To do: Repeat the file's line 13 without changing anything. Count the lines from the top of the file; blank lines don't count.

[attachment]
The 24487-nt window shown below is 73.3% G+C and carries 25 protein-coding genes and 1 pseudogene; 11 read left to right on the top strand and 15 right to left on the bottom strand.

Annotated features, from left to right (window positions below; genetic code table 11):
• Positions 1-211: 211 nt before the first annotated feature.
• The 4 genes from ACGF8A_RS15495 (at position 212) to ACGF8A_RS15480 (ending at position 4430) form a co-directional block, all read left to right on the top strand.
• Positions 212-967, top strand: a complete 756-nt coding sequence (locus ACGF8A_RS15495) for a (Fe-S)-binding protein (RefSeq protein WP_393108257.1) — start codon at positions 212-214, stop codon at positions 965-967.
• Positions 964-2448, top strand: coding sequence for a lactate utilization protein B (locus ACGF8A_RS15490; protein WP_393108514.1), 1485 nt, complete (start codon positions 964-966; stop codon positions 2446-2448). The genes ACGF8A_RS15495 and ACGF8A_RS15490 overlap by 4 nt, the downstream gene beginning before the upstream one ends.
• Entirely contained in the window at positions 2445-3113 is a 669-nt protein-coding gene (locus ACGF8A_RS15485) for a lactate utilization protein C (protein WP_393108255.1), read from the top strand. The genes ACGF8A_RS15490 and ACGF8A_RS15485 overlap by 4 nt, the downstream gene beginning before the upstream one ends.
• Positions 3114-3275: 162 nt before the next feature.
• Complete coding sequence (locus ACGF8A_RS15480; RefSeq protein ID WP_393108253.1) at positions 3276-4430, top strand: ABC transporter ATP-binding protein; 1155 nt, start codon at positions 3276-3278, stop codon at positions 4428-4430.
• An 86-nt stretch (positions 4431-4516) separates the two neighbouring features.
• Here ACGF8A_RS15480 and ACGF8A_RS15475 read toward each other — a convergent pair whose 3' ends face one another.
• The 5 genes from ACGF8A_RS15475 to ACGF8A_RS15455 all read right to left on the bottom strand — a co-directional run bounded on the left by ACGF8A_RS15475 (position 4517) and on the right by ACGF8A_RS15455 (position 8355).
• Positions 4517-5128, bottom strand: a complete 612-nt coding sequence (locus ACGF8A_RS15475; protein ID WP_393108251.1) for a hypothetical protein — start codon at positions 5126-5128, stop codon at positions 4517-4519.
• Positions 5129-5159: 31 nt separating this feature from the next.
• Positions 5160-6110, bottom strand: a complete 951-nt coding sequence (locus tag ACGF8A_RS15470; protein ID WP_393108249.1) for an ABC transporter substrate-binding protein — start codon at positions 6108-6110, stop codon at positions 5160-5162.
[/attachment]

• Positions 4517-5128, bottom strand: a complete 612-nt coding sequence (locus ACGF8A_RS15475; protein ID WP_393108251.1) for a hypothetical protein — start codon at positions 5126-5128, stop codon at positions 4517-4519.